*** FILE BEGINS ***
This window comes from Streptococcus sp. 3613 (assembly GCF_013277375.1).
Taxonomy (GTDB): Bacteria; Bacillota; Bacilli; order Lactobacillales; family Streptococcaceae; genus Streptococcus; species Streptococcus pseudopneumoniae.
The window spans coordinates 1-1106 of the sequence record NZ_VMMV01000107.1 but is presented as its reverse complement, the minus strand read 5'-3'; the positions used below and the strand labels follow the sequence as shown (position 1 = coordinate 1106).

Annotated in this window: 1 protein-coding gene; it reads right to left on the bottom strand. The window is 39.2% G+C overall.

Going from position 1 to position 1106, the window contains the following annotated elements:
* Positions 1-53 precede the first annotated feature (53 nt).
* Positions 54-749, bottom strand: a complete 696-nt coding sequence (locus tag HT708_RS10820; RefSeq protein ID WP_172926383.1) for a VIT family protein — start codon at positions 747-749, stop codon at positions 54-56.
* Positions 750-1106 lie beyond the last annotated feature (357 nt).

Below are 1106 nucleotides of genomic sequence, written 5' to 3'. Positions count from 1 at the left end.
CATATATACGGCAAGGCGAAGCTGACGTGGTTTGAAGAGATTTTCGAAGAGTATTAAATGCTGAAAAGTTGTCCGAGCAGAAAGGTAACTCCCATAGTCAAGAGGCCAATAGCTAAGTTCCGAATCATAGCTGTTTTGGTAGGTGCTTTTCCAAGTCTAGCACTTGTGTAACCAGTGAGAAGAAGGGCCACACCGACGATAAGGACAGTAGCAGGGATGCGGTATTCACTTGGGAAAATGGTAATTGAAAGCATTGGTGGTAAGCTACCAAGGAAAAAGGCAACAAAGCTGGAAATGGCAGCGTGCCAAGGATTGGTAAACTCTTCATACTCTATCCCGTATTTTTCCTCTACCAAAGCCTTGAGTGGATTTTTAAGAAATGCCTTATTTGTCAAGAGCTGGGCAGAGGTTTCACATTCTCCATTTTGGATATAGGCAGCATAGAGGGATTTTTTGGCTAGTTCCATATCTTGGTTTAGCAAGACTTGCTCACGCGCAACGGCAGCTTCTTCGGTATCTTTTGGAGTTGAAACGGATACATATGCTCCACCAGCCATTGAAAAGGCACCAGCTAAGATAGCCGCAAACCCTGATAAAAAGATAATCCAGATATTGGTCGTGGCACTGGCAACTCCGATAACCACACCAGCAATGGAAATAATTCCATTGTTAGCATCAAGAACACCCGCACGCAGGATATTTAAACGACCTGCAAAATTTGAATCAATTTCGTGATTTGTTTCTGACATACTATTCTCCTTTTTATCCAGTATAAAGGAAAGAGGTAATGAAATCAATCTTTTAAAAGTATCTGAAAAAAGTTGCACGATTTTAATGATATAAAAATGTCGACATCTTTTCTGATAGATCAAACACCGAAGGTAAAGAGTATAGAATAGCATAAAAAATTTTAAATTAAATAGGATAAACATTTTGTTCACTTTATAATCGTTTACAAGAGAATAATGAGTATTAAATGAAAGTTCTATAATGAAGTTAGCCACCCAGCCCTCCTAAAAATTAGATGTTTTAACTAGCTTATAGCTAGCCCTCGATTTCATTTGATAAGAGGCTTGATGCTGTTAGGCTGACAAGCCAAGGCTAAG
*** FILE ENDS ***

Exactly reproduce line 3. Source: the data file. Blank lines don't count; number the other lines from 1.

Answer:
The window spans coordinates 1-1106 of the sequence record NZ_VMMV01000107.1 but is presented as its reverse complement, the minus strand read 5'-3'; the positions used below and the strand labels follow the sequence as shown (position 1 = coordinate 1106).